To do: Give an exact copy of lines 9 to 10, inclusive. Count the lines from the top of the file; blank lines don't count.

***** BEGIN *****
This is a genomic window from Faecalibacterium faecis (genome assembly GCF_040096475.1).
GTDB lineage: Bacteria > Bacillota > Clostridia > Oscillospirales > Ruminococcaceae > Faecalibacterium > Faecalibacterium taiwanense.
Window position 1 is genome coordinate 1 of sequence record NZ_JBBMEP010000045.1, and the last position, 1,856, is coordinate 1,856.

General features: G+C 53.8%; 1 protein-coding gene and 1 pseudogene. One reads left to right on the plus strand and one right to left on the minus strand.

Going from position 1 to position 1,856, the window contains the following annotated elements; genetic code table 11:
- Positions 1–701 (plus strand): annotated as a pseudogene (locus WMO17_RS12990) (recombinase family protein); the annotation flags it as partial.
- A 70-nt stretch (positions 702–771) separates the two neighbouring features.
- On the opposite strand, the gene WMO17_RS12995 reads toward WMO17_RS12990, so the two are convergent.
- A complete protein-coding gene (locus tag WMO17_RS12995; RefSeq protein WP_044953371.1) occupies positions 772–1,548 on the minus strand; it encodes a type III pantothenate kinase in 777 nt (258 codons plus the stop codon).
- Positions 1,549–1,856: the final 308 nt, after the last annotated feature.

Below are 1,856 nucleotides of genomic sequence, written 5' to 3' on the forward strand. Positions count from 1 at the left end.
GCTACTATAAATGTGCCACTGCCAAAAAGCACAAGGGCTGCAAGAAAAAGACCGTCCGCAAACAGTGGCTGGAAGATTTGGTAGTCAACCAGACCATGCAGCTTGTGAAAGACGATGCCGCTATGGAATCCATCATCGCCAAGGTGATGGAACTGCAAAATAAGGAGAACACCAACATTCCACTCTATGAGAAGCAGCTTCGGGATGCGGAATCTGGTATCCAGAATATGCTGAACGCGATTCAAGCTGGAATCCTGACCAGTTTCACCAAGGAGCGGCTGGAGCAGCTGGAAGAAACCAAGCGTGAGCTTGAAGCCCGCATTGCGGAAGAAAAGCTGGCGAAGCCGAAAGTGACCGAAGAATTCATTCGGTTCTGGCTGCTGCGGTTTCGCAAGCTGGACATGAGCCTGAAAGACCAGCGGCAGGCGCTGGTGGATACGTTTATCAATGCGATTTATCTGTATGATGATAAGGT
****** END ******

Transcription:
- A complete protein-coding gene (locus tag WMO17_RS12995; RefSeq protein WP_044953371.1) occupies positions 772–1,548 on the minus strand; it encodes a type III pantothenate kinase in 777 nt (258 codons plus the stop codon).
- Positions 1,549–1,856: the final 308 nt, after the last annotated feature.